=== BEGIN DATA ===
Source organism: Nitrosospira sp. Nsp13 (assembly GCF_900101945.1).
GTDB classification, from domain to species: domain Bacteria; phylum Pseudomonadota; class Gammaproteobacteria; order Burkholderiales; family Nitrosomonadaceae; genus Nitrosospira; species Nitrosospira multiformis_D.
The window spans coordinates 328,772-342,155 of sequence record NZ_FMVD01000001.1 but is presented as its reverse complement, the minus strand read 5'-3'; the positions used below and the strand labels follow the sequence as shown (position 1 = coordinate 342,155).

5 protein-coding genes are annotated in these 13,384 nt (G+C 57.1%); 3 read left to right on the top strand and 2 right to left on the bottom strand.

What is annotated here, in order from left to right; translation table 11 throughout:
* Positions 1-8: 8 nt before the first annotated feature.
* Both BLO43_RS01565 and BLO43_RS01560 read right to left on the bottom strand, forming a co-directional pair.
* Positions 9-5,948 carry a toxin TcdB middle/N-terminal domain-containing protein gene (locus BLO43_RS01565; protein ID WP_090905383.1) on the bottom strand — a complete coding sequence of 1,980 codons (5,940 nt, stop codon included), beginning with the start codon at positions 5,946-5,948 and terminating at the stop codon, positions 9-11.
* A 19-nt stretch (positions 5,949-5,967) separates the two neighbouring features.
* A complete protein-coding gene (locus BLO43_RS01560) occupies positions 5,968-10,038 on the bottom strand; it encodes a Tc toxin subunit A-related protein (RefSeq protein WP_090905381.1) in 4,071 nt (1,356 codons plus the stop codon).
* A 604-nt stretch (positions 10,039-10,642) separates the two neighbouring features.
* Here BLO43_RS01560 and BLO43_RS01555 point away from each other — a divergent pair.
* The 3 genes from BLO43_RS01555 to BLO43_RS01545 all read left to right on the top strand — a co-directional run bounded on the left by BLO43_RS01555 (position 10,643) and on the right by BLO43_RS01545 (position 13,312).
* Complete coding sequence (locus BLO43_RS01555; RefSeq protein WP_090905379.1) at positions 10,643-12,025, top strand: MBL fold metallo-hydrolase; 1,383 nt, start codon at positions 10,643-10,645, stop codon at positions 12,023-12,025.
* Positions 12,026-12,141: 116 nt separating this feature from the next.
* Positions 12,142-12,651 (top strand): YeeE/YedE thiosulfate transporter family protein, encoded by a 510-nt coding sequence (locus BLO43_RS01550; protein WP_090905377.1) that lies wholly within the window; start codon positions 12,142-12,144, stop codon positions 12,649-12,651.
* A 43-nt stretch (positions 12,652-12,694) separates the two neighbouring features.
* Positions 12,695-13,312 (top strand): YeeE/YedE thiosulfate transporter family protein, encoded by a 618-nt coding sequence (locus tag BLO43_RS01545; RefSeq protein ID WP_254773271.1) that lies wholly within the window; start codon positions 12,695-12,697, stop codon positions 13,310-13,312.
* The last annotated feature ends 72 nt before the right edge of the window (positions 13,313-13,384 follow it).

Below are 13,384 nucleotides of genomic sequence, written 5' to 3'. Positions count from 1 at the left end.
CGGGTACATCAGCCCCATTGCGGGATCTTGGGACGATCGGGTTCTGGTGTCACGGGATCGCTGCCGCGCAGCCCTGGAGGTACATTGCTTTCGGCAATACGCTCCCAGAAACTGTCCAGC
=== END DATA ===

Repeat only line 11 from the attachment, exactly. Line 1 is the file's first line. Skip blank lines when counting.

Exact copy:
* A 604-nt stretch (positions 10,039-10,642) separates the two neighbouring features.